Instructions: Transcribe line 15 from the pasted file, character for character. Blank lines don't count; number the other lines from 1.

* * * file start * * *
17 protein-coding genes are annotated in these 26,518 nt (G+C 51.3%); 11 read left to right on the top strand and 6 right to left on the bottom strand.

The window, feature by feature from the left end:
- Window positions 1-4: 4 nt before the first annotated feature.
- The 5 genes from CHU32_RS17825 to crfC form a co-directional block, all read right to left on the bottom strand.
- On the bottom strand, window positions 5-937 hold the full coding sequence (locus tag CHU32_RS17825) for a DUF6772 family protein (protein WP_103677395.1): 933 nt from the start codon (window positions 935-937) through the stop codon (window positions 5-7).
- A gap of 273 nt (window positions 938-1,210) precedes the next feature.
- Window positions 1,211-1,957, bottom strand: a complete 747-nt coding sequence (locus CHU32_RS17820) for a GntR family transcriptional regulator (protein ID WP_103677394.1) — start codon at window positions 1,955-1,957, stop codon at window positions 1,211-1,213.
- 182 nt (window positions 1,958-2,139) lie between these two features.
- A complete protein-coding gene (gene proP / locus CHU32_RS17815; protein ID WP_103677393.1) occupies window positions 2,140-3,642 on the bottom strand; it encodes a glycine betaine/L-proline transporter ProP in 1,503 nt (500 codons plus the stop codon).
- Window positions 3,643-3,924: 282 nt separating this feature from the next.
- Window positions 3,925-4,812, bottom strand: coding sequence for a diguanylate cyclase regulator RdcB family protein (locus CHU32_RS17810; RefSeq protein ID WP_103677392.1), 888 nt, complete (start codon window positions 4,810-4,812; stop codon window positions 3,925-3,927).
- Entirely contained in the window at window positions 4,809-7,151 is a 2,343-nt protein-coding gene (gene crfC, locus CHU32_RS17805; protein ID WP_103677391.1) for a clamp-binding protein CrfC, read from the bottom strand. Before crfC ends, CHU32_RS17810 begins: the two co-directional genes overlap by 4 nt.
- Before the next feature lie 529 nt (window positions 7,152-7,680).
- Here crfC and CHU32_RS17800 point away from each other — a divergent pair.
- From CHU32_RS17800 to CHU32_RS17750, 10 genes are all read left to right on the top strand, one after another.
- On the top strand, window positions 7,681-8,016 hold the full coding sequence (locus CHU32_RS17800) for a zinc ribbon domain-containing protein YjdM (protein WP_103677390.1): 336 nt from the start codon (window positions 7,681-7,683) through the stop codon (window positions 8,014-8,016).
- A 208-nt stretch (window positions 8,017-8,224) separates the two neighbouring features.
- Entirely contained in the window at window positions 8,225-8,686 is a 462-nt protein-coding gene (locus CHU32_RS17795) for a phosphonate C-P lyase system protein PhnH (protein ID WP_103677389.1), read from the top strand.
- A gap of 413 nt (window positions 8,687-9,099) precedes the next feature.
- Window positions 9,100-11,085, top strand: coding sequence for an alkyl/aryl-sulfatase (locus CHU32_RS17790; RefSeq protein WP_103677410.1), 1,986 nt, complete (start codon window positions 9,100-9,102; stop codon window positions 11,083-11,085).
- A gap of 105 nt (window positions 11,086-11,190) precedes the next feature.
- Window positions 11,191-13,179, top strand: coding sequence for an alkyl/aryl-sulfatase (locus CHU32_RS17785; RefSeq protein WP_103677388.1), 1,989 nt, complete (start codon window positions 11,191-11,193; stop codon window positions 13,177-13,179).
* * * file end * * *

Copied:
- From CHU32_RS17800 to CHU32_RS17750, 10 genes are all read left to right on the top strand, one after another.